You pay humanist officiants fees for their services just as you would a vicar. The normal thing is that when you're ready to arrange the event, you get in touch with the officiant who visits and meets with members of the family, and at that stage makes copious notes on the life of the deceased and what's wanted at the ceremony etc.

So, I proceed to find the vicar's email address in the Parish Mag and write to him:

Dear Vicar,

We have met a couple of times. You may remember visiting me after I had brought my mother to church while she was staying. I regaled you with accounts of how being a clergyman's daughter had rendered me a staunch atheist, but we agreed that we had a strong common cause based in humanitarianism.

I was diagnosed in December with a terminal cancer, and although I remain remarkably fit considering that I shouldn't really still be alive (still walking 5 miles every day!), my demise will presumably be in the not-too-distant future. I am able to face this in very positive spirit.

I want the cremation part of what follows my death to be a complete non-issue, with the family simply picking up my ashes and then at some later convenient time arranging a commemoration of my life with a humanist officiant.

The thing is, there is nothing I would love more than for this commemoration to take place at Hathersage Church. Over the past 6 months the churchyard (or should I say the ancient yew grove where the churchyard now stands?!) has become a very central place for me spiritually, and I feel that it's here that my friends and family could best remember me amidst the landscape which means so much to me.

Please let me know whether this is a possibility or not.

31 May 2005

I am most surprised to receive the following reply from the Vicar: "I do not think there should be any difficulties with your request, but I need to explain one or two things. I will call and discuss them with you."

I had certainly not expected things to be this simple! [And unsurprisingly, it transpires later that Vicar has not grasped what I was asking.]

My mother writes: "I do want to take up your suggestion that we should discuss our thoughts about death. I've always treated my own death as something to talk about freely and frivolously because it won't be a disaster at the end of my long life, but I can't possibly think of yours in the same way, just when you are approaching a retirement when you were looking forward to doing all sorts of interesting things. And above all I resent your not being able to finish your law degree and qualify yourself to help lots of other old people in the way you have been such a wonderful help to me these last years. It seems so utterly unreasonable that this alien growth should have the upper hand when otherwise you are in such good health. It's just NOT FAIR that at the same time I should go on living when my life is really so unimportant and I might and perhaps shall become a nuisance to everybody. This is just something I have to get off my chest but then of course it isn't sensible to expect life to be fair."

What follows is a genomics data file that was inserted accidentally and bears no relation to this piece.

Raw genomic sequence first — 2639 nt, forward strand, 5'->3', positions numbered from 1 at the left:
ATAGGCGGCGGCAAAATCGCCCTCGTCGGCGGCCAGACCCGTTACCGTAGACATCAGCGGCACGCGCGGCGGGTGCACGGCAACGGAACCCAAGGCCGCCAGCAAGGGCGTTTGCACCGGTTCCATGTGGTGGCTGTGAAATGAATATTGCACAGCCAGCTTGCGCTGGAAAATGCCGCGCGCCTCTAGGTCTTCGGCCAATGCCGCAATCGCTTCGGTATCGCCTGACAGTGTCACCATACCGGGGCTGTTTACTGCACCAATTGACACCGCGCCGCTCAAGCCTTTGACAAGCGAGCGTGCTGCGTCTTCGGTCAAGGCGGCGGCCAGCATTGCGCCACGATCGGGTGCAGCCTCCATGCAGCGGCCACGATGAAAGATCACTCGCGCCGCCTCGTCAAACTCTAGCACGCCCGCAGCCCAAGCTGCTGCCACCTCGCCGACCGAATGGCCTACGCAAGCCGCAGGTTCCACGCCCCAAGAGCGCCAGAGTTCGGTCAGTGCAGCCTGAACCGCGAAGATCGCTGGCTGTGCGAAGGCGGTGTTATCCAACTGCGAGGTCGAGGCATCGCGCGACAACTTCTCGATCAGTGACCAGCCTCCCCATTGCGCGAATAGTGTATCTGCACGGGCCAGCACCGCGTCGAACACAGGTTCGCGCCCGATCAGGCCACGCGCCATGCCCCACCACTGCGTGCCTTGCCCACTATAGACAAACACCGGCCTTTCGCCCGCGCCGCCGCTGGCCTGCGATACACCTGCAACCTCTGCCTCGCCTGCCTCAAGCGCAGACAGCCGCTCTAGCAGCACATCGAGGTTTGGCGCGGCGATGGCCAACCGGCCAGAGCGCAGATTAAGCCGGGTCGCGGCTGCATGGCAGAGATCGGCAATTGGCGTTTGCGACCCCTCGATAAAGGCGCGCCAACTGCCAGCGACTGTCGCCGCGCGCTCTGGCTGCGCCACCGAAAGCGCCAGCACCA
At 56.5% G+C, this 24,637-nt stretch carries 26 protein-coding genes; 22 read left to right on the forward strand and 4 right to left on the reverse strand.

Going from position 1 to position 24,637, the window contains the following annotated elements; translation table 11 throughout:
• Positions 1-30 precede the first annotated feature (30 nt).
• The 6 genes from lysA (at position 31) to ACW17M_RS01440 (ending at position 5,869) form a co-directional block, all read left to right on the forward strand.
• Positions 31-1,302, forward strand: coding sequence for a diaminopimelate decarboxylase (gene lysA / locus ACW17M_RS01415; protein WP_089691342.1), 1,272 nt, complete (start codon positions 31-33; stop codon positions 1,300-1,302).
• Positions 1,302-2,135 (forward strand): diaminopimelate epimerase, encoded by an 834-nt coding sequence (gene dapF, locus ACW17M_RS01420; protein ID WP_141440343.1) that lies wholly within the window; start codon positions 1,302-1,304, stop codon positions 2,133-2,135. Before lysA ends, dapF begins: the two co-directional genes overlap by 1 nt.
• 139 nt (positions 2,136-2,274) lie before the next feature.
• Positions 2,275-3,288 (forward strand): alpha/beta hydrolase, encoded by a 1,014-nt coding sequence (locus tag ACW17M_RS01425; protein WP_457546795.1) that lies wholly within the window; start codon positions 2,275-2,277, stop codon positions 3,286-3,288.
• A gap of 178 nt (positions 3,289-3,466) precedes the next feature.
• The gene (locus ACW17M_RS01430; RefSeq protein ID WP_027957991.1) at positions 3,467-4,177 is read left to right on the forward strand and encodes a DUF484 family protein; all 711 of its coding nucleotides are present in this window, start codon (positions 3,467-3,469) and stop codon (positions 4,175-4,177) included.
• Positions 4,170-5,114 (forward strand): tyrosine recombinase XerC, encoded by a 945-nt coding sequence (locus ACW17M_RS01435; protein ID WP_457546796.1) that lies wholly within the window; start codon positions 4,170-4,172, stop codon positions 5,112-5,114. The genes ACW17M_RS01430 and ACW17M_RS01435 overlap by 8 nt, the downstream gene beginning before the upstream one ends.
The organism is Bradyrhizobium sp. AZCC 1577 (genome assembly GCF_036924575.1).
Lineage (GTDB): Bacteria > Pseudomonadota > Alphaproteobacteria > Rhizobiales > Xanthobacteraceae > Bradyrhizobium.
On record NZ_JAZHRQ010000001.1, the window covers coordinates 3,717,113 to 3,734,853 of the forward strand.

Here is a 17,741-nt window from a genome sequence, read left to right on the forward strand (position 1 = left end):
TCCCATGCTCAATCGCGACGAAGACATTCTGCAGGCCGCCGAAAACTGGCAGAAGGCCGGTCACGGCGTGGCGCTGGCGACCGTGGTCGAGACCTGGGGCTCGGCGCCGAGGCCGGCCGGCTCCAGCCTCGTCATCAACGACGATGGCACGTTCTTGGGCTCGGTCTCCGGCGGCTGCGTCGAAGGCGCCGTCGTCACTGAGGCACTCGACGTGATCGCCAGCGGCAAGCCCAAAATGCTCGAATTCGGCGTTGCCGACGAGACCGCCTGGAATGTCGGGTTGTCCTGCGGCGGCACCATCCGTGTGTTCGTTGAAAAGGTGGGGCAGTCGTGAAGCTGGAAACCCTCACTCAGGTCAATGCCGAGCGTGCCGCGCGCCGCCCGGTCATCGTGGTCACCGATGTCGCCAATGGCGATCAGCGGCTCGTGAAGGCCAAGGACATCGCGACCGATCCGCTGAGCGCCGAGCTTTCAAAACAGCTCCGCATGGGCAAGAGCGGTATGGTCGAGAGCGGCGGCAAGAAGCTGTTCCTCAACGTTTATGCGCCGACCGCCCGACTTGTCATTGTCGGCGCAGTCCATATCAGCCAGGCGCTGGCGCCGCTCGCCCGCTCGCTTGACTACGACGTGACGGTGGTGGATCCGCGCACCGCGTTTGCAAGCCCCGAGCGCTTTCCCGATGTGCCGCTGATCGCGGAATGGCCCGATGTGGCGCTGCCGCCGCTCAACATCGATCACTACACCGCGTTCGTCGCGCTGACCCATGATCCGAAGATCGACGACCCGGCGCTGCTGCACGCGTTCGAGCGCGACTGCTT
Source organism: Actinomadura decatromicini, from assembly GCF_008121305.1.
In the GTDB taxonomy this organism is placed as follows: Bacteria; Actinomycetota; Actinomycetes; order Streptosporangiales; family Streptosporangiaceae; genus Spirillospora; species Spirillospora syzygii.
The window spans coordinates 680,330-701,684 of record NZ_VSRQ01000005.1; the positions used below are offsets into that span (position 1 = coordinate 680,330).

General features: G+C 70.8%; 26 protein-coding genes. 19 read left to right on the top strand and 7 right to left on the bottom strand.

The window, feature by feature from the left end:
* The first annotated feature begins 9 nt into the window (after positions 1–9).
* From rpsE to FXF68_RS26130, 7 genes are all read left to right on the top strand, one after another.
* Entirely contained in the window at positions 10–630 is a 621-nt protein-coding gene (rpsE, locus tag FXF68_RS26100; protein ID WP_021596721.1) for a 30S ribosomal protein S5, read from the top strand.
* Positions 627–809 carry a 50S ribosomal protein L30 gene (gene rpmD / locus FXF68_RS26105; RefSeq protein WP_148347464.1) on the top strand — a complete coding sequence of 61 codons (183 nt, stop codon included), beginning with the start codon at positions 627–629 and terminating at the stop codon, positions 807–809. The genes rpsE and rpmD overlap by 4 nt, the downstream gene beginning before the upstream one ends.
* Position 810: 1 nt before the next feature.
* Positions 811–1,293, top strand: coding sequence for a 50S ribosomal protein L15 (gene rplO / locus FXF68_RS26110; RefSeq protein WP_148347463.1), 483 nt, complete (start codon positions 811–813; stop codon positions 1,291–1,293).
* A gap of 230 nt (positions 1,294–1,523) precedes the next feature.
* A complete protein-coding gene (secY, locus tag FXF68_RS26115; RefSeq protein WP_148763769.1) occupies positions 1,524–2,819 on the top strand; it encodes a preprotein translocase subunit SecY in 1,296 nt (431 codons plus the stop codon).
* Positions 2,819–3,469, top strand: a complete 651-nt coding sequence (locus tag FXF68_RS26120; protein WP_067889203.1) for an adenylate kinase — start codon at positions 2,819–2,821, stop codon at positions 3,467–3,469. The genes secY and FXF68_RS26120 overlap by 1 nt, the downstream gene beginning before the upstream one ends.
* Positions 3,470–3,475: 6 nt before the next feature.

I tell her: I just can't think of my impending demise as a disaster! On the fairness/not fairness stakes at a global humanitarian level, I've had vastly, vastly more than my share of fairness. Yes it's a pity that I won't be able to pursue the legal and campaigning things I wanted to pursue in my retirement. But on the other hand I will depart this mortal coil knowing that the children won't have a mother with Alzheimer's or any other long-drawn out illness to worry about and having had a jolly good chunk of time to spend without having to work. And spending far more "quality time" with both of the children than quite probably I would ever have done if this hadn't happened. Whatever happens to me the birds will sing tomorrow etc etc and it's much more relaxing to regard my impending demise as no big deal.

05 Jun 2005

Over the past few days, I've been caught up in difficult money conversations with my mother. It's largely to do with her never having considered the possibility that one of her children would predecease her, and that grandchildren would therefore receive that child's share of the estate. Will be most relieved when we reach an understanding over this one.

I have emailed the consultant to find out what life expectancy she will be quoting when she has to provide a medical report for my ill-health retirement. And also to establish whether she's going to describe it as lung cancer, or carcinoma unknown primary. Apropos of this I tell her: I am sure that you appreciate that this adds a certain (and of course justified) mystique to my persona and the cancerous mass it harbours.

She replies that she's happy to refer to it as an unknown primary, and that "Whilst I believe that we are looking at more than 1 year for you and it is not uncommon to keep people well (with good quality of life) for 2 or even 3 years, 5 years would be exceptional and I would rate your chances as only 1%."

This is much more optimistic than she sounded at the time of diagnosis.